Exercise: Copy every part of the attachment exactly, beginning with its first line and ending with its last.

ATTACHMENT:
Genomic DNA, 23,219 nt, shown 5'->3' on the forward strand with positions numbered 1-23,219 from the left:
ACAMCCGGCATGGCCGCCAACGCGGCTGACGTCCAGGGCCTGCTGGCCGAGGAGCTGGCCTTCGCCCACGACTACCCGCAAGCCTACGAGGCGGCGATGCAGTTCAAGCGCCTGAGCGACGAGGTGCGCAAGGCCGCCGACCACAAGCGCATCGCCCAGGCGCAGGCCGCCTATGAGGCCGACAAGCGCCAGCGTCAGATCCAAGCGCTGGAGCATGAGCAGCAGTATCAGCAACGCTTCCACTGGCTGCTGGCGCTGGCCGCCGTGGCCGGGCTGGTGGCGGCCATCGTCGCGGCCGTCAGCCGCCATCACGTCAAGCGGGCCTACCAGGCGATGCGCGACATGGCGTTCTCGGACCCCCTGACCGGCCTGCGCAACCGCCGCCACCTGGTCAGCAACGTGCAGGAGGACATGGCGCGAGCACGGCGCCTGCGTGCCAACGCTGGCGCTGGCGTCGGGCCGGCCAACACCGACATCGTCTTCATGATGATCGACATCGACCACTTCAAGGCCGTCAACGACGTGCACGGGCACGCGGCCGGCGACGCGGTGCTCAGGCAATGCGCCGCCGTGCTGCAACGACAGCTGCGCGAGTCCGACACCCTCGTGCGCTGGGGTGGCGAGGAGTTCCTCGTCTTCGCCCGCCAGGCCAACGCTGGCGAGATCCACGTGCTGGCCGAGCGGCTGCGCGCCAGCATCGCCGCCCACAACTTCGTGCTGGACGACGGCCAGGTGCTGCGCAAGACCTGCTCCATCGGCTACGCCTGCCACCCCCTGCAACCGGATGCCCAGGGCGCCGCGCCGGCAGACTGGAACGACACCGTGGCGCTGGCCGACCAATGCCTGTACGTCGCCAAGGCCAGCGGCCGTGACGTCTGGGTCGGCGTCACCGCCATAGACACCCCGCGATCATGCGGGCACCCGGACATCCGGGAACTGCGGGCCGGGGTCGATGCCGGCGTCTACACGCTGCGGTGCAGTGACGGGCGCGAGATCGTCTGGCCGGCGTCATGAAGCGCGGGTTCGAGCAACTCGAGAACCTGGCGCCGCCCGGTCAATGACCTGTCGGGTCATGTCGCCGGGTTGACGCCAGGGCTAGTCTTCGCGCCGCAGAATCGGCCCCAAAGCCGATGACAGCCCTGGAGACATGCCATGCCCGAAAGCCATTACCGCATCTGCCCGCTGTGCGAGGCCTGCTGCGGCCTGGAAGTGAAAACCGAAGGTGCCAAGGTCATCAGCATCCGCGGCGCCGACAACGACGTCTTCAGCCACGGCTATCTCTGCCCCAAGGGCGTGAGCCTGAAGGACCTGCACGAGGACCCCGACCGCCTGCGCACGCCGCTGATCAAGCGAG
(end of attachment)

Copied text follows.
Genomic DNA, 23,219 nt, shown 5'->3' on the forward strand with positions numbered 1-23,219 from the left:
ACAMCCGGCATGGCCGCCAACGCGGCTGACGTCCAGGGCCTGCTGGCCGAGGAGCTGGCCTTCGCCCACGACTACCCGCAAGCCTACGAGGCGGCGATGCAGTTCAAGCGCCTGAGCGACGAGGTGCGCAAGGCCGCCGACCACAAGCGCATCGCCCAGGCGCAGGCCGCCTATGAGGCCGACAAGCGCCAGCGTCAGATCCAAGCGCTGGAGCATGAGCAGCAGTATCAGCAACGCTTCCACTGGCTGCTGGCGCTGGCCGCCGTGGCCGGGCTGGTGGCGGCCATCGTCGCGGCCGTCAGCCGCCATCACGTCAAGCGGGCCTACCAGGCGATGCGCGACATGGCGTTCTCGGACCCCCTGACCGGCCTGCGCAACCGCCGCCACCTGGTCAGCAACGTGCAGGAGGACATGGCGCGAGCACGGCGCCTGCGTGCCAACGCTGGCGCTGGCGTCGGGCCGGCCAACACCGACATCGTCTTCATGATGATCGACATCGACCACTTCAAGGCCGTCAACGACGTGCACGGGCACGCGGCCGGCGACGCGGTGCTCAGGCAATGCGCCGCCGTGCTGCAACGACAGCTGCGCGAGTCCGACACCCTCGTGCGCTGGGGTGGCGAGGAGTTCCTCGTCTTCGCCCGCCAGGCCAACGCTGGCGAGATCCACGTGCTGGCCGAGCGGCTGCGCGCCAGCATCGCCGCCCACAACTTCGTGCTGGACGACGGCCAGGTGCTGCGCAAGACCTGCTCCATCGGCTACGCCTGCCACCCCCTGCAACCGGATGCCCAGGGCGCCGCGCCGGCAGACTGGAACGACACCGTGGCGCTGGCCGACCAATGCCTGTACGTCGCCAAGGCCAGCGGCCGTGACGTCTGGGTCGGCGTCACCGCCATAGACACCCCGCGATCATGCGGGCACCCGGACATCCGGGAACTGCGGGCCGGGGTCGATGCCGGCGTCTACACGCTGCGGTGCAGTGACGGGCGCGAGATCGTCTGGCCGGCGTCATGAAGCGCGGGTTCGAGCAACTCGAGAACCTGGCGCCGCCCGGTCAATGACCTGTCGGGTCATGTCGCCGGGTTGACGCCAGGGCTAGTCTTCGCGCCGCAGAATCGGCCCCAAAGCCGATGACAGCCCTGGAGACATGCCATGCCCGAAAGCCATTACCGCATCTGCCCGCTGTGCGAGGCCTGCTGCGGCCTGGAAGTGAAAACCGAAGGTGCCAAGGTCATCAGCATCCGCGGCGCCGACAACGACGTCTTCAGCCACGGCTATCTCTGCCCCAAGGGCGTGAGCCTGAAGGACCTGCACGAGGACCCCGACCGCCTGCGCACGCCGCTGATCAAGCGAG